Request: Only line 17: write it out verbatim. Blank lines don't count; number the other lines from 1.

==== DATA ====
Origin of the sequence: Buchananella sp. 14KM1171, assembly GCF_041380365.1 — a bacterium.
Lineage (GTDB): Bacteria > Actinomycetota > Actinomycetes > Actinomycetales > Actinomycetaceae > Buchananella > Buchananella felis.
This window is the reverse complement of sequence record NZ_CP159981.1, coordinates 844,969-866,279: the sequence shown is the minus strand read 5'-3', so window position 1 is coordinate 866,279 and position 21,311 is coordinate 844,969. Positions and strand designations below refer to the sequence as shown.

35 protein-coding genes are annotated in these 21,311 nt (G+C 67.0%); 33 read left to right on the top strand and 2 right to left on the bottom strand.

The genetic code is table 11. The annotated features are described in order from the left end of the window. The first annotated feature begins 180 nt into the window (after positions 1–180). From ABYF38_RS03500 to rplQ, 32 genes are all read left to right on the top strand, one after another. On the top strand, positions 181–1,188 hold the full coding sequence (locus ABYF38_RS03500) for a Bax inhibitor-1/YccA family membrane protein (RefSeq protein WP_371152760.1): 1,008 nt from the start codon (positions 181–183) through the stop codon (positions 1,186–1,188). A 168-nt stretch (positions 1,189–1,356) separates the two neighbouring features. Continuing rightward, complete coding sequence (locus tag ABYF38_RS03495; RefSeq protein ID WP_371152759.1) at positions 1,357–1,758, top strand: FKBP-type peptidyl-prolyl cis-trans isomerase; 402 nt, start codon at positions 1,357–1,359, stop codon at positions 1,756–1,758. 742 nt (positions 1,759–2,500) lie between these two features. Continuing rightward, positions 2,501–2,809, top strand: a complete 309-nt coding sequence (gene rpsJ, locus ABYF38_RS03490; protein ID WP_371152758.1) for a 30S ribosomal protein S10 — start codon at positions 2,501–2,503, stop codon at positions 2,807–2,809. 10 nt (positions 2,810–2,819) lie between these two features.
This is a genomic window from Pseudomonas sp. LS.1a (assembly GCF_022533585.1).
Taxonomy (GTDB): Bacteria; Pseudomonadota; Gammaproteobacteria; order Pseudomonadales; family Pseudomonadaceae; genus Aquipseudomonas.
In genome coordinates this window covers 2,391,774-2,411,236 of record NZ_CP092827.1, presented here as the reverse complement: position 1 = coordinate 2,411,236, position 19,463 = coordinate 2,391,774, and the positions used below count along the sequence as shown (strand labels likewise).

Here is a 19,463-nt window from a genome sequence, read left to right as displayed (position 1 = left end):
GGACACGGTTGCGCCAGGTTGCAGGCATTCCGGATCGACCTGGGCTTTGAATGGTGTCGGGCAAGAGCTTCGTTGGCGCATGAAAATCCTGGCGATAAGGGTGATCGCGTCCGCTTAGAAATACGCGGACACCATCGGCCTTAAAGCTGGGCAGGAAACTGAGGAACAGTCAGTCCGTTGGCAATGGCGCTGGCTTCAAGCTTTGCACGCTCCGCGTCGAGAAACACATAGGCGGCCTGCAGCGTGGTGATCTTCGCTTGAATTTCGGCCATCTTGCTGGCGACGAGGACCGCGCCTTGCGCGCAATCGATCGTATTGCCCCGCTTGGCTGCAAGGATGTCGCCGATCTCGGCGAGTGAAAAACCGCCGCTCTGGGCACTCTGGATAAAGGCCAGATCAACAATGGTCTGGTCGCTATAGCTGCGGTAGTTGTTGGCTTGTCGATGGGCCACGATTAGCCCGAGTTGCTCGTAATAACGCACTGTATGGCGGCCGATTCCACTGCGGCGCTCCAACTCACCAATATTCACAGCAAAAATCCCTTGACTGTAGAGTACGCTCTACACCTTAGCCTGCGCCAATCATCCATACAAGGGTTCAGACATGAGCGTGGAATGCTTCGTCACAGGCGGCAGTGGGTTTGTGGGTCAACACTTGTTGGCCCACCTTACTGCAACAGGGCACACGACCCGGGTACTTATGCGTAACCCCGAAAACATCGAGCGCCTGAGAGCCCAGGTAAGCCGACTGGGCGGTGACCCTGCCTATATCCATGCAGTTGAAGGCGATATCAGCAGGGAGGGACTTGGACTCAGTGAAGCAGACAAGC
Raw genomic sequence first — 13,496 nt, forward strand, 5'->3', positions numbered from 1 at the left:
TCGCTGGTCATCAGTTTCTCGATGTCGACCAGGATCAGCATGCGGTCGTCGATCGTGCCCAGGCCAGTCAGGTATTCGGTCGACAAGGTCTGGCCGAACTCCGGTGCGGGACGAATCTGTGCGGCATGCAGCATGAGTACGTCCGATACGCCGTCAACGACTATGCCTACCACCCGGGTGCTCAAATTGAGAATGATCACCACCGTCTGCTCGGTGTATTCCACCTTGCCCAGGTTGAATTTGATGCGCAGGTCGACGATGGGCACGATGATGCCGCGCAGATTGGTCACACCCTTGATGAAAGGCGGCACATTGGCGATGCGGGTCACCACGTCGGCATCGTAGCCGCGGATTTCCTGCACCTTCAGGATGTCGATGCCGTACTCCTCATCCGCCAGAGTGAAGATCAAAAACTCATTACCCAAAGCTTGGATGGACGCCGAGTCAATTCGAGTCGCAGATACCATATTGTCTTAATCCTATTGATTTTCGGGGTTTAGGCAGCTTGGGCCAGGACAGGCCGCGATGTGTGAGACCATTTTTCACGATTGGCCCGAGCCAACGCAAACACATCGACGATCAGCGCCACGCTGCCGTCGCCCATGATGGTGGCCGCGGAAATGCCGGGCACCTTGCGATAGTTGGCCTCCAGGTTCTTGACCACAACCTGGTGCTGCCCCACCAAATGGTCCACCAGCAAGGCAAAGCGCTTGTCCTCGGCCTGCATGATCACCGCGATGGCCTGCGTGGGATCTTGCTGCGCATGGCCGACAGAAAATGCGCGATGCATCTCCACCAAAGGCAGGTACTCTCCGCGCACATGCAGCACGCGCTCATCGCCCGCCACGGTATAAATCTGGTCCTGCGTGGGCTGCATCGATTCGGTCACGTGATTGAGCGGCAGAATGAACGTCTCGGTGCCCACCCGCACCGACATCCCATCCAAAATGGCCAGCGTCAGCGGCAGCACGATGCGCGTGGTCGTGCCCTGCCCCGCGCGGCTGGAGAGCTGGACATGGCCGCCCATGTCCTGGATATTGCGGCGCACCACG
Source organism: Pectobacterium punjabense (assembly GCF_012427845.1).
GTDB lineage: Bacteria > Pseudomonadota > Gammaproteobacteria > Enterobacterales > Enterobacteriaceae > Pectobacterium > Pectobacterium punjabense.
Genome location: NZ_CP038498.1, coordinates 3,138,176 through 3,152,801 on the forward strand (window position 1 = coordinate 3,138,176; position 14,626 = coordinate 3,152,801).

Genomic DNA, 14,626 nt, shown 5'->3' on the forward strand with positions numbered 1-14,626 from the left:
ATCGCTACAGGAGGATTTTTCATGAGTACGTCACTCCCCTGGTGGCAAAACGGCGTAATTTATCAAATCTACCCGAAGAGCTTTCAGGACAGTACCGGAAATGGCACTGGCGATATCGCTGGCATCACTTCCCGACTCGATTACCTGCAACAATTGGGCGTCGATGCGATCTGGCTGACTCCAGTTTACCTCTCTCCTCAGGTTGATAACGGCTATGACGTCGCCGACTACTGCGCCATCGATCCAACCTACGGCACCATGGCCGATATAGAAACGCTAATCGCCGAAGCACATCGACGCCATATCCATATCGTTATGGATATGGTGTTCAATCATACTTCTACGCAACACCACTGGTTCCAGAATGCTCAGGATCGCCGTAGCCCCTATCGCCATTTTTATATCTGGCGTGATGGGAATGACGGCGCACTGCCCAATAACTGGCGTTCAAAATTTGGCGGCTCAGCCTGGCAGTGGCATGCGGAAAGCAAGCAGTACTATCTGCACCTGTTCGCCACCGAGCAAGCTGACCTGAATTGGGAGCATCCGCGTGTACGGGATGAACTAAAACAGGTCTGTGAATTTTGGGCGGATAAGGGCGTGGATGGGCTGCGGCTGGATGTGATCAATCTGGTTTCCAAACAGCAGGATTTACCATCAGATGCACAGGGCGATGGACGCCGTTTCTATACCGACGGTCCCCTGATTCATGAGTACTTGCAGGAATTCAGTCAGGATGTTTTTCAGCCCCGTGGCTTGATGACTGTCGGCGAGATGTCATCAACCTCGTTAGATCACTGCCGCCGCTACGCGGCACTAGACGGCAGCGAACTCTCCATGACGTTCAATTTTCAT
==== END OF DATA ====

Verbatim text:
ATCGCTACAGGAGGATTTTTCATGAGTACGTCACTCCCCTGGTGGCAAAACGGCGTAATTTATCAAATCTACCCGAAGAGCTTTCAGGACAGTACCGGAAATGGCACTGGCGATATCGCTGGCATCACTTCCCGACTCGATTACCTGCAACAATTGGGCGTCGATGCGATCTGGCTGACTCCAGTTTACCTCTCTCCTCAGGTTGATAACGGCTATGACGTCGCCGACTACTGCGCCATCGATCCAACCTACGGCACCATGGCCGATATAGAAACGCTAATCGCCGAAGCACATCGACGCCATATCCATATCGTTATGGATATGGTGTTCAATCATACTTCTACGCAACACCACTGGTTCCAGAATGCTCAGGATCGCCGTAGCCCCTATCGCCATTTTTATATCTGGCGTGATGGGAATGACGGCGCACTGCCCAATAACTGGCGTTCAAAATTTGGCGGCTCAGCCTGGCAGTGGCATGCGGAAAGCAAGCAGTACTATCTGCACCTGTTCGCCACCGAGCAAGCTGACCTGAATTGGGAGCATCCGCGTGTACGGGATGAACTAAAACAGGTCTGTGAATTTTGGGCGGATAAGGGCGTGGATGGGCTGCGGCTGGATGTGATCAATCTGGTTTCCAAACAGCAGGATTTACCATCAGATGCACAGGGCGATGGACGCCGTTTCTATACCGACGGTCCCCTGATTCATGAGTACTTGCAGGAATTCAGTCAGGATGTTTTTCAGCCCCGTGGCTTGATGACTGTCGGCGAGATGTCATCAACCTCGTTAGATCACTGCCGCCGCTACGCGGCACTAGACGGCAGCGAACTCTCCATGACGTTCAATTTTCAT